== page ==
What is the Milky Way? How is it in radio?
This is an updated version of the presentations performed during the European Teacher training performed in December 2011 in Cyprus and April & June 2012 in Paris.
Rotation of the Milky Way. Kinesthetic Activity - Teacher's Guide
|This material (docx, doc, pdf) has been prepared by Alexander Rudolph for the EU-HOUMW in the course of his sabbatical in UPMC, Paris.
The activity performed on 5th April 2012 at UPMC in Paris in the course of the EU-HOU Comenius teacher training is displayed in the video. It is intended to provide a practical view of the main concepts used to analyse the HI data acquired with the EU-HOUMW SRT network or through the archive data or simulator mode tool.
Movies and animations
The main videos used in the course of this project have been gathered here. There is first the professional data set of HI data covering the whole sky obtained by P. Kalberla and his collaborators. It organised as a movie displaying the different velocity planes. The tool (named simulator) simulating HI observations is using this data set. Second, we present the current state of the art of N-body simulations illustrating our current understanding of our Galaxy has formed. We then present the video developped for pedagogical purpose exhibiting how a kinesthetic activity could help secondary school pupils to get a better understanding of how our Galaxy rotates and how the clouds we can observe with the EU-HOUMW SRT network move.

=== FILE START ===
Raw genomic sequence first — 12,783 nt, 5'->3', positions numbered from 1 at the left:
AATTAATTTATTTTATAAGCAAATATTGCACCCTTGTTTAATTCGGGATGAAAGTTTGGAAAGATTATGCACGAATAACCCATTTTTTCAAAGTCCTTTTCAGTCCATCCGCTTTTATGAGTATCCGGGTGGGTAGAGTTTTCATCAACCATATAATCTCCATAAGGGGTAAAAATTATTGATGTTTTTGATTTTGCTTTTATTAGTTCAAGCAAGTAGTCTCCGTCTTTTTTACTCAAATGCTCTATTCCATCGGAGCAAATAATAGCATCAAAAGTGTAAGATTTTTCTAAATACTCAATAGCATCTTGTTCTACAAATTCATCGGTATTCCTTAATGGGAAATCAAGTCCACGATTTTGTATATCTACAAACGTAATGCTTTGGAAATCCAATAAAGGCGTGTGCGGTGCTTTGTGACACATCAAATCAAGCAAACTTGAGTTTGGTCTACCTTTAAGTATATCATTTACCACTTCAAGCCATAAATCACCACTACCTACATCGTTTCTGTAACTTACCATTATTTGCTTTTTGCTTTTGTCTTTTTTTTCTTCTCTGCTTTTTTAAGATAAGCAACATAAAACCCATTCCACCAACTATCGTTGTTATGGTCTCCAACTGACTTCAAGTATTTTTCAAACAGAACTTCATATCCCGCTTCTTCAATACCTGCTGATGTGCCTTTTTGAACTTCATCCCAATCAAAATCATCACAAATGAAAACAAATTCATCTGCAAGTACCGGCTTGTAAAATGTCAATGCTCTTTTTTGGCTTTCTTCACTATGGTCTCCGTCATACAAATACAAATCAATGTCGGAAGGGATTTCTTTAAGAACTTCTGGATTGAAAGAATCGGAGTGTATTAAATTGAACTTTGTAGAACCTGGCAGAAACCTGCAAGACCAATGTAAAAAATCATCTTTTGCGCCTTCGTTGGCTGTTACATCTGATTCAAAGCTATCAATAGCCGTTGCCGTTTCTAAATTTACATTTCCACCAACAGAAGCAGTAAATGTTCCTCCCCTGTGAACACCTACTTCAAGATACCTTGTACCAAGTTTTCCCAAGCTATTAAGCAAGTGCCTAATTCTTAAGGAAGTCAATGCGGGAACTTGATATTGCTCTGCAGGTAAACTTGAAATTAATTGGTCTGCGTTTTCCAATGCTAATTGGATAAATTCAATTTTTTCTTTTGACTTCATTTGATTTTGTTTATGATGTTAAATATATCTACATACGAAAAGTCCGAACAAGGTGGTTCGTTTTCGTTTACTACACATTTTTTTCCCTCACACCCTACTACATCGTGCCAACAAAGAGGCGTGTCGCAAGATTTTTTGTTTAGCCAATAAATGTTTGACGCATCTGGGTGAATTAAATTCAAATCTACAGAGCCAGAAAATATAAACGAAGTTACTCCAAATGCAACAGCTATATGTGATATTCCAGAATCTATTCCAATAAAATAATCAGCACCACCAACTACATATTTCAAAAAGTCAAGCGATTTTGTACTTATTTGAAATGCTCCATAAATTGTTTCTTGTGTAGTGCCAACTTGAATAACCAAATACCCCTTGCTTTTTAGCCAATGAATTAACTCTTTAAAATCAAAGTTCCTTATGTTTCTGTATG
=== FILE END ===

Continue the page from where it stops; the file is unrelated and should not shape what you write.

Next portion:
Going further - support material
This pedagogical material has been presented at the teacher training session organised in Cyprus in December 2011. It will give a deeper understanding of the physics underlying the pedagogical activities developped on the use of the EU-HOUMW SRT network.
Internet Educational Solar Radio Telescope
An Internet Educational Solar Radio Telescope project has been developped in Romania. The idea was to develop a device similar to the one existing in Japan (Imai Laboratory, Kochi National College of Technology). Such a device installed in Europe enables easy observations of the Sun from a remotely controlled Web interface.